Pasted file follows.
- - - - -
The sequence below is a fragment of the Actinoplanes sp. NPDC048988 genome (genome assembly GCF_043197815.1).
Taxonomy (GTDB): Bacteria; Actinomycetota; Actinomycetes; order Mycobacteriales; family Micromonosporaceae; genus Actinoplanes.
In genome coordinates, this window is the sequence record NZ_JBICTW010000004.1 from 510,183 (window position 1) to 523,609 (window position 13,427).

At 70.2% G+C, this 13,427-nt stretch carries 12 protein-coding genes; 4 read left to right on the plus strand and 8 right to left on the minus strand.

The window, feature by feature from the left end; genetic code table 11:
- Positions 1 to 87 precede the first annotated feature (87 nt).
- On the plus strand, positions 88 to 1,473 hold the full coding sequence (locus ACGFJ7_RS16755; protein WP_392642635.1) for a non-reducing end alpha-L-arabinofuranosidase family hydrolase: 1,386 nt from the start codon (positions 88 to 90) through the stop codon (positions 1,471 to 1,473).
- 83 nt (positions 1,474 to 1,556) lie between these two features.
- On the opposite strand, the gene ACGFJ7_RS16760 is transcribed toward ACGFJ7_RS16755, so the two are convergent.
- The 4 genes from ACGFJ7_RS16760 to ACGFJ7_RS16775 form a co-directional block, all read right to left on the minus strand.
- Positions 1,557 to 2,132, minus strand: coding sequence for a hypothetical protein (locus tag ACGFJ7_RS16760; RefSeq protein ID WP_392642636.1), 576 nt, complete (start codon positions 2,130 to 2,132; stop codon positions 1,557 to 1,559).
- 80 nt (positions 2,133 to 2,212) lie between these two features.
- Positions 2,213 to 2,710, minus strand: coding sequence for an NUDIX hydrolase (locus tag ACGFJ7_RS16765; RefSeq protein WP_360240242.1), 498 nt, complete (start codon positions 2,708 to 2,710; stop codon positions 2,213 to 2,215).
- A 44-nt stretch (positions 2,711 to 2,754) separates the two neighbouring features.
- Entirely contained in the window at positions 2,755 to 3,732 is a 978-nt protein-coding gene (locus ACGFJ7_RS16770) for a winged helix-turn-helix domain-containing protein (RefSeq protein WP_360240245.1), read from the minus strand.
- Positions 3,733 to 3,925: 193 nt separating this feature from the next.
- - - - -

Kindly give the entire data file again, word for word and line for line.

The sequence below is a fragment of the Actinoplanes sp. NPDC048988 genome (genome assembly GCF_043197815.1).
Taxonomy (GTDB): Bacteria; Actinomycetota; Actinomycetes; order Mycobacteriales; family Micromonosporaceae; genus Actinoplanes.
In genome coordinates, this window is the sequence record NZ_JBICTW010000004.1 from 510,183 (window position 1) to 523,609 (window position 13,427).

At 70.2% G+C, this 13,427-nt stretch carries 12 protein-coding genes; 4 read left to right on the plus strand and 8 right to left on the minus strand.

The window, feature by feature from the left end; genetic code table 11:
- Positions 1 to 87 precede the first annotated feature (87 nt).
- On the plus strand, positions 88 to 1,473 hold the full coding sequence (locus ACGFJ7_RS16755; protein WP_392642635.1) for a non-reducing end alpha-L-arabinofuranosidase family hydrolase: 1,386 nt from the start codon (positions 88 to 90) through the stop codon (positions 1,471 to 1,473).
- 83 nt (positions 1,474 to 1,556) lie between these two features.
- On the opposite strand, the gene ACGFJ7_RS16760 is transcribed toward ACGFJ7_RS16755, so the two are convergent.
- The 4 genes from ACGFJ7_RS16760 to ACGFJ7_RS16775 form a co-directional block, all read right to left on the minus strand.
- Positions 1,557 to 2,132, minus strand: coding sequence for a hypothetical protein (locus tag ACGFJ7_RS16760; RefSeq protein ID WP_392642636.1), 576 nt, complete (start codon positions 2,130 to 2,132; stop codon positions 1,557 to 1,559).
- 80 nt (positions 2,133 to 2,212) lie between these two features.
- Positions 2,213 to 2,710, minus strand: coding sequence for an NUDIX hydrolase (locus tag ACGFJ7_RS16765; RefSeq protein WP_360240242.1), 498 nt, complete (start codon positions 2,708 to 2,710; stop codon positions 2,213 to 2,215).
- A 44-nt stretch (positions 2,711 to 2,754) separates the two neighbouring features.
- Entirely contained in the window at positions 2,755 to 3,732 is a 978-nt protein-coding gene (locus ACGFJ7_RS16770) for a winged helix-turn-helix domain-containing protein (RefSeq protein WP_360240245.1), read from the minus strand.
- Positions 3,733 to 3,925: 193 nt separating this feature from the next.